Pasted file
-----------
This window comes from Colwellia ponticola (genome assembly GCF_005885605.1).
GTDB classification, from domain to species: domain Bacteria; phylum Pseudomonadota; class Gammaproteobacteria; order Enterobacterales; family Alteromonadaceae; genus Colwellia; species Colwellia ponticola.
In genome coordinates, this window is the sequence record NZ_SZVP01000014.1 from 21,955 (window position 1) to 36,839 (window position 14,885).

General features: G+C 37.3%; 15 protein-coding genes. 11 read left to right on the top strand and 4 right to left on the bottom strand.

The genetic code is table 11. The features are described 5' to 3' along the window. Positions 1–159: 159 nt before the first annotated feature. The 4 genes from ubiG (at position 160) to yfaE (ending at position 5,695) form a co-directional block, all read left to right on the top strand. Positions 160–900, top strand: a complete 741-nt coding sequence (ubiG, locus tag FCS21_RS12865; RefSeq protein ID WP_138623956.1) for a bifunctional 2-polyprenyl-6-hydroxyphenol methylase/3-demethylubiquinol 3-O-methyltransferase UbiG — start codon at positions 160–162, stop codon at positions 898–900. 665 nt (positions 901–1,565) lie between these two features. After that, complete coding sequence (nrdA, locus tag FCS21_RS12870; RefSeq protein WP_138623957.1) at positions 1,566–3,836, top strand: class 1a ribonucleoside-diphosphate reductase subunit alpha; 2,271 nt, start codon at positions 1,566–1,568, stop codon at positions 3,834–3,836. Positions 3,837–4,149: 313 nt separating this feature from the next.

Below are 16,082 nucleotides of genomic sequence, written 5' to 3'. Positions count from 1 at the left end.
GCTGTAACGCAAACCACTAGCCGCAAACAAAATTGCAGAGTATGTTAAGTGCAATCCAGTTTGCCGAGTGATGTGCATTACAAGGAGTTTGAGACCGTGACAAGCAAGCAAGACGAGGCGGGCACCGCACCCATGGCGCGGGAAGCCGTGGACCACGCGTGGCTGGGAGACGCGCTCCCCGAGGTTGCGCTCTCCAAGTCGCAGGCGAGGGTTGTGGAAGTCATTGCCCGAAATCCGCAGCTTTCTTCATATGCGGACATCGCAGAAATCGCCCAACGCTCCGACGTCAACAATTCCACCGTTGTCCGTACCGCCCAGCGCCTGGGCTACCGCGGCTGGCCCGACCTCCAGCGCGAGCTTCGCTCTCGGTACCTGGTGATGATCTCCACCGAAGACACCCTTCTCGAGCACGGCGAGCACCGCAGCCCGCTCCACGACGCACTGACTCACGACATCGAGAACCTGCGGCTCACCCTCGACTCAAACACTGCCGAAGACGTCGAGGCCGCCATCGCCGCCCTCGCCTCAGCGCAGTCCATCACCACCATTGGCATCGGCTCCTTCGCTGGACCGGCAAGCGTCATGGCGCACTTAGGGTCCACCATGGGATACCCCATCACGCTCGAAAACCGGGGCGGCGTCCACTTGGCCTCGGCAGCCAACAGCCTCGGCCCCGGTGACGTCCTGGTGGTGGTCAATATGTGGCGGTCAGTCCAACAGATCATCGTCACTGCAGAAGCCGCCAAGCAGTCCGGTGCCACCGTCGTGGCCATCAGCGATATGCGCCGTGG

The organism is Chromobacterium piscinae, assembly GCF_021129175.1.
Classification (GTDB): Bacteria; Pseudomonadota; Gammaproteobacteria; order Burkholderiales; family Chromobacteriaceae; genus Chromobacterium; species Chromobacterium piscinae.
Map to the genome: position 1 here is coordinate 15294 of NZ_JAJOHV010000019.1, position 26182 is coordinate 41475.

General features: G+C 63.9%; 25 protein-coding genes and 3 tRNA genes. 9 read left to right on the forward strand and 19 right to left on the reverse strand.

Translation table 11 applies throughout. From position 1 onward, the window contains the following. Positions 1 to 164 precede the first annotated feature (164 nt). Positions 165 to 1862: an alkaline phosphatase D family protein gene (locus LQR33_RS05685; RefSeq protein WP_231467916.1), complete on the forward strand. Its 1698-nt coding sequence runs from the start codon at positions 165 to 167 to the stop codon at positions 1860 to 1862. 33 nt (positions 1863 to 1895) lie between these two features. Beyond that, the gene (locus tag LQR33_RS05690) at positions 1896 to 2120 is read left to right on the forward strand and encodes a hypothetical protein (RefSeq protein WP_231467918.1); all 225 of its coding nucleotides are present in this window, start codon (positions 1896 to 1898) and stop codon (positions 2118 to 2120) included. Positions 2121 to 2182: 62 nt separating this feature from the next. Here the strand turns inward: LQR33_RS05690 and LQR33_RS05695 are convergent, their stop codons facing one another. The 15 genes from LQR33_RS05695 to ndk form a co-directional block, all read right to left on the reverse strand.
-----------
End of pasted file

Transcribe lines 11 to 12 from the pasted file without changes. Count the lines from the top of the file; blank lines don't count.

General features: G+C 63.9%; 25 protein-coding genes and 3 tRNA genes. 9 read left to right on the forward strand and 19 right to left on the reverse strand.

Translation table 11 applies throughout. From position 1 onward, the window contains the following. Positions 1 to 164 precede the first annotated feature (164 nt). Positions 165 to 1862: an alkaline phosphatase D family protein gene (locus LQR33_RS05685; RefSeq protein WP_231467916.1), complete on the forward strand. Its 1698-nt coding sequence runs from the start codon at positions 165 to 167 to the stop codon at positions 1860 to 1862. 33 nt (positions 1863 to 1895) lie between these two features. Beyond that, the gene (locus tag LQR33_RS05690) at positions 1896 to 2120 is read left to right on the forward strand and encodes a hypothetical protein (RefSeq protein WP_231467918.1); all 225 of its coding nucleotides are present in this window, start codon (positions 1896 to 1898) and stop codon (positions 2118 to 2120) included. Positions 2121 to 2182: 62 nt separating this feature from the next. Here the strand turns inward: LQR33_RS05690 and LQR33_RS05695 are convergent, their stop codons facing one another. The 15 genes from LQR33_RS05695 to ndk form a co-directional block, all read right to left on the reverse strand.